Advanced search

Mumsnet has not checked the qualifications of anyone posting here. If you need help urgently, please see our domestic violence webguide and/or relationships webguide, which can point you to expert advice and support.

Anyone had an eah that changed? Permanently?

(6 Posts)
MrsBluesky1 Mon 04-Apr-16 21:45:23

Or is that unrealistic?
He is of the opinion persistence beats resistance... Not funny considering.

I'm currently experiencing a super nice helpful guy, who willingly looks after his kids and is so insightful and 'will do anything to have me back.'

I don't think I feel the same towards him now and I. Can never forgive him.

But tell me, when confronted with losing you, did your man change? Could you forgive him? Did it eventually end anyway? Or is it fools hope?

nearlyhadenough Mon 04-Apr-16 22:19:14

For nearly 20 years I thought that this would be the time my H would change and keep it up for more than a week.

He has had 3 affairs, left me once, lied constantly, controlled my life, refused me affection etc. - and it's all been my fault.

Every time I have dared to challenge him, he has promised the earth. It doesn't last. Today I asked him to leave. 20 years......

No more listening to empty promises to change, no more listening to declarations of his undying love. If he loved me he wouldn't have treated me the way he did in the first place.

Think carefully, don't be me in 20 years time.

MrsBluesky1 Mon 04-Apr-16 22:47:58

I'm so sorry he's put you through that nearlyhadenough.

Yes that's exactly what I want to avoid. 7 years and 2 kids later didn't think this would happen. I'm so angry at him. All he had to do was love me and treat me like a person and I wouldn't be put in this position with a decision to make with small DC's.

"if he loved me he wouldn't have treated me the way he did in the first place" I feel this way. makes hope pointless then i suppose

MrsBluesky1 Tue 05-Apr-16 08:09:08


Marchate Tue 05-Apr-16 10:08:38

They turn on the 'nice man' act when it's to their advantage. Otherwise you get the real him, sadly

MalteserHound Tue 05-Apr-16 11:31:42

I am 3 years on from the point where I left him, after escalating EA over a 4 year period and occasional 'red flag' behaviour before that (we've been together 16 years in total, married for 12, one DS aged 6 years). I had exactly the same dilemma and, with pressure from my parents to give it another go, I allowed him a second chance.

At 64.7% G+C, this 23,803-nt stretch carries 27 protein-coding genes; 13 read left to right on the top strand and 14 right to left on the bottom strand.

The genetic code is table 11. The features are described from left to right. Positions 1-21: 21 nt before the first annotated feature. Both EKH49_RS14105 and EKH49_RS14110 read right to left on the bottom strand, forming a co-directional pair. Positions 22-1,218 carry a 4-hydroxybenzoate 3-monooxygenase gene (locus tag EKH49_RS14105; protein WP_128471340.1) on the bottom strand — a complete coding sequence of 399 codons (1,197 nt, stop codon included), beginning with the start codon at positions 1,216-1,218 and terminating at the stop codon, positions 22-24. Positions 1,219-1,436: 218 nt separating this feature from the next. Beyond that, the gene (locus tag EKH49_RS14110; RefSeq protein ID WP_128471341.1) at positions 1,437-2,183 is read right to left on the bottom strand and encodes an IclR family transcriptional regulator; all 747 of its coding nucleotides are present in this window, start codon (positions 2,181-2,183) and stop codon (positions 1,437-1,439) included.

He has genuinely worked hard to change, has sought out and engaged with long term therapy to address his issues regarding his father (who's death was one of the triggers for his escalation). I have not seen 'nasty husband' in all that time, he is considerate, loving and affectionate, pulls his weight in the house and engages with DS, frankly, better than I do these days. He fully admits to what he did and how it was wrong, he will discuss it with me whenever I need to. He has supported my career development and outside interests. He ticks all the boxes in Lundy Bancroft's book regarding 'recovery' (and yes I know how very rare that is). You could not wish for a more supportive partner.

And yet. Some things cannot be unsaid or undone. Once I finally relaxed around him I had something of a breakdown. I have had extensive therapy myself to deal with the trauma and the effect on my self confidence of his previous behaviour. And although the love for him has returned, the trust hasn't, at least not completely. And also I don't respect him like I used to and occasionally still feel overwhelmingly angry for what he did to me, but don't feel I can really express that anymore, as I don't want to keep hurting him by raking over old dirt. And that is eating away at me over time. He made some comment the other day about how wonderful it is to be in a relationship where you know that when the chips are down, the other person completely has your back, and I just thought 'yes, but I don't have that.'

I haven't left, but I still have one foot out of the door so to speak. I maintain a savings account in my name only (all other finance has always been joint) and I often fantasise about having my own little place. He would be gutted to hear that, for him it's very much a period in our lives that is over and he is a different person now, but I don't seem to be able to let go and I fear that despite everything I may yet end up leaving him, and it would be much harder now for DS, as he is older and much more involved with his dad than if I'd left 3 years ago when he essentially had no relationship with him.

Sorry about the epic post, I don't know if it'll help, but be aware that he is not the only one who needs to change and recover, whether you stay or not you have a long road ahead for yourself, to heal from the abuse, learn to trust your instincts again, establish your own boundaries and learn what constitutes a good relationship, and that may be much harder for you with him there, even if it's practically and socially easier to remain in the relationship.

Join the discussion

Join the discussion

Registering is free, easy, and means you can join in the discussion, get discounts, win prizes and lots more.

Register now